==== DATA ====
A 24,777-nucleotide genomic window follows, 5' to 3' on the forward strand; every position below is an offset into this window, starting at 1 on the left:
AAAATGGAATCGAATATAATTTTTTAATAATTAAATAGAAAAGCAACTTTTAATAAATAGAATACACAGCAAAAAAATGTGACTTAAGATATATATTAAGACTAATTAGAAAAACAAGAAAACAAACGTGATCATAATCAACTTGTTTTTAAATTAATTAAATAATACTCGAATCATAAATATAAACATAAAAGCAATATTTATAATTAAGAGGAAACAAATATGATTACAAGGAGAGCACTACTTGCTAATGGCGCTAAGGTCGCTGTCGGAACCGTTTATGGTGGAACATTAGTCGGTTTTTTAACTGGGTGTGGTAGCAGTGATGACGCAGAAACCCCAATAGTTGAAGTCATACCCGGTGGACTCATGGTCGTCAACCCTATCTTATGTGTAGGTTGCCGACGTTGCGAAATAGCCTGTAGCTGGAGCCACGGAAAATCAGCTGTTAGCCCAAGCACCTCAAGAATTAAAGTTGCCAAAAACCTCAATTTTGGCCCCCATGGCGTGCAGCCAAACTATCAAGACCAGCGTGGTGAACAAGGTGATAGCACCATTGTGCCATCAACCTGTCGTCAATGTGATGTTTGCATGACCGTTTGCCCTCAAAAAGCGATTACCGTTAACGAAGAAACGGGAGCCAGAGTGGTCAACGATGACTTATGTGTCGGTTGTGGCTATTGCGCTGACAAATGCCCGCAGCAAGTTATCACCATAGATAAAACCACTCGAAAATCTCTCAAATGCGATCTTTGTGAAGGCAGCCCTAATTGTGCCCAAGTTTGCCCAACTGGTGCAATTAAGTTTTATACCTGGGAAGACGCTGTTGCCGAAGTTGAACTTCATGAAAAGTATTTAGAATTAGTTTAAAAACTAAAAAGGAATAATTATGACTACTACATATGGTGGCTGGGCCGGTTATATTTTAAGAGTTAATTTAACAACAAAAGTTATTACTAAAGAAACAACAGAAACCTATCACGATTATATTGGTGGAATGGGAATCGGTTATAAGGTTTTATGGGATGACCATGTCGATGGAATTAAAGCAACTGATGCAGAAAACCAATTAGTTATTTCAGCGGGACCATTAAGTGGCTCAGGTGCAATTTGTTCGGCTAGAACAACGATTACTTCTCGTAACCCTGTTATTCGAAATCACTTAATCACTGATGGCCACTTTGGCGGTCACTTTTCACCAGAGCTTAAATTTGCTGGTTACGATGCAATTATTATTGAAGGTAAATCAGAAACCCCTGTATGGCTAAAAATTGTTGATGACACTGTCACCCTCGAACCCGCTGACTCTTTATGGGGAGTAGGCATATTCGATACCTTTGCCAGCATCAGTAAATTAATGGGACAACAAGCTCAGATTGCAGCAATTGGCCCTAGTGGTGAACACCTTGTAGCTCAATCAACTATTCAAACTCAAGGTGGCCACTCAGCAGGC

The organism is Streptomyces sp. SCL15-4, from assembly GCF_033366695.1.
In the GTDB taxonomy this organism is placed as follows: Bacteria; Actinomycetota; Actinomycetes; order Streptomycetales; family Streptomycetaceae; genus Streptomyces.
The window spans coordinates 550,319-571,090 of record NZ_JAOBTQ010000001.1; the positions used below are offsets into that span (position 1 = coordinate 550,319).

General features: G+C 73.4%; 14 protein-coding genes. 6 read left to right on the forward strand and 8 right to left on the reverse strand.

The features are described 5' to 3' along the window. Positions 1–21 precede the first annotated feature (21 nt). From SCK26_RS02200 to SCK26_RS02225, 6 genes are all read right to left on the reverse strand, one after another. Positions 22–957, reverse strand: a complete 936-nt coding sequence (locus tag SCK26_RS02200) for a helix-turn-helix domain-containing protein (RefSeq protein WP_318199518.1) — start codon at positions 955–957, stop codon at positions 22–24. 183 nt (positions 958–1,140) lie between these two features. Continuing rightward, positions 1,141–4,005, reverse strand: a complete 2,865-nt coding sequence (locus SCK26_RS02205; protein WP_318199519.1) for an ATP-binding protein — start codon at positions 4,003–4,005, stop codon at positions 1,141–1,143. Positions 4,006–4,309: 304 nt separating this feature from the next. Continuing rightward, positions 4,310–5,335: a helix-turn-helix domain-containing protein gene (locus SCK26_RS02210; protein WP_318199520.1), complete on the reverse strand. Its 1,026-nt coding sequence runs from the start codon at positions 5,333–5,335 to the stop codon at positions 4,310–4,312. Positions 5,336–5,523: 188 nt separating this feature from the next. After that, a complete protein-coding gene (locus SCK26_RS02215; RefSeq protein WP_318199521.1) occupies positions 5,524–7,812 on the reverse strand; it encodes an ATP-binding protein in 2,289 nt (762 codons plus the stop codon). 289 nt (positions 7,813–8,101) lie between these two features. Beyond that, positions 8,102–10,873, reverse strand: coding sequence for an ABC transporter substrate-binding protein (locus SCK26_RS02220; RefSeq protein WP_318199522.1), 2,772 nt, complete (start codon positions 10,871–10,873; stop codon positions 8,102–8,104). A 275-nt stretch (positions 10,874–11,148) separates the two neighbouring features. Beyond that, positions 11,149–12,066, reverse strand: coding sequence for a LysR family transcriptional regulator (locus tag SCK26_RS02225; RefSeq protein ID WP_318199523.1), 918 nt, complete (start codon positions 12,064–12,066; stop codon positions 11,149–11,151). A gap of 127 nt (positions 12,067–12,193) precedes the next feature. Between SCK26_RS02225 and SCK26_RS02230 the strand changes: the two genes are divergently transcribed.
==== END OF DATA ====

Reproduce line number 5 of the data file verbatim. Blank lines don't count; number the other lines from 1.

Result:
The window spans coordinates 550,319-571,090 of record NZ_JAOBTQ010000001.1; the positions used below are offsets into that span (position 1 = coordinate 550,319).